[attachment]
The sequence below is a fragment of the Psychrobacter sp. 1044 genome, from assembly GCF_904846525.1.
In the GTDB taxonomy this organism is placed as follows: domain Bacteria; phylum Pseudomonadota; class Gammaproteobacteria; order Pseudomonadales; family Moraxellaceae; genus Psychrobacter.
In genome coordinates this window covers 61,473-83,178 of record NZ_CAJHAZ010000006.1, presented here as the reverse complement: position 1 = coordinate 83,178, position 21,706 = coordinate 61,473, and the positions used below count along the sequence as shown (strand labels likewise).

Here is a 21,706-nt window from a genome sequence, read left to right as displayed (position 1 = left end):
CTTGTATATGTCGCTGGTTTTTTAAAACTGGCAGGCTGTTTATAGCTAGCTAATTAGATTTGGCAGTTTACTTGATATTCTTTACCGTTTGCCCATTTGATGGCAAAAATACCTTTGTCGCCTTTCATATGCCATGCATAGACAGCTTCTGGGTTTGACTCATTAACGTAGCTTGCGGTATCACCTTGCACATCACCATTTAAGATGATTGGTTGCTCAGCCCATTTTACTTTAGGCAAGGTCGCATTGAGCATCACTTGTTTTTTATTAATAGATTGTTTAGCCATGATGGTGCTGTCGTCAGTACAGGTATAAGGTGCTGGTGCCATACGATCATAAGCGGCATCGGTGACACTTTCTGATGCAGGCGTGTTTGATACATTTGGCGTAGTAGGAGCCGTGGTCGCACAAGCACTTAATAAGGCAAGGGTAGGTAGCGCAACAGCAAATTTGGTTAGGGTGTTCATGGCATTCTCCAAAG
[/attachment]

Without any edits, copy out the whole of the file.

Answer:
The sequence below is a fragment of the Psychrobacter sp. 1044 genome, from assembly GCF_904846525.1.
In the GTDB taxonomy this organism is placed as follows: domain Bacteria; phylum Pseudomonadota; class Gammaproteobacteria; order Pseudomonadales; family Moraxellaceae; genus Psychrobacter.
In genome coordinates this window covers 61,473-83,178 of record NZ_CAJHAZ010000006.1, presented here as the reverse complement: position 1 = coordinate 83,178, position 21,706 = coordinate 61,473, and the positions used below count along the sequence as shown (strand labels likewise).

Here is a 21,706-nt window from a genome sequence, read left to right as displayed (position 1 = left end):
CTTGTATATGTCGCTGGTTTTTTAAAACTGGCAGGCTGTTTATAGCTAGCTAATTAGATTTGGCAGTTTACTTGATATTCTTTACCGTTTGCCCATTTGATGGCAAAAATACCTTTGTCGCCTTTCATATGCCATGCATAGACAGCTTCTGGGTTTGACTCATTAACGTAGCTTGCGGTATCACCTTGCACATCACCATTTAAGATGATTGGTTGCTCAGCCCATTTTACTTTAGGCAAGGTCGCATTGAGCATCACTTGTTTTTTATTAATAGATTGTTTAGCCATGATGGTGCTGTCGTCAGTACAGGTATAAGGTGCTGGTGCCATACGATCATAAGCGGCATCGGTGACACTTTCTGATGCAGGCGTGTTTGATACATTTGGCGTAGTAGGAGCCGTGGTCGCACAAGCACTTAATAAGGCAAGGGTAGGTAGCGCAACAGCAAATTTGGTTAGGGTGTTCATGGCATTCTCCAAAG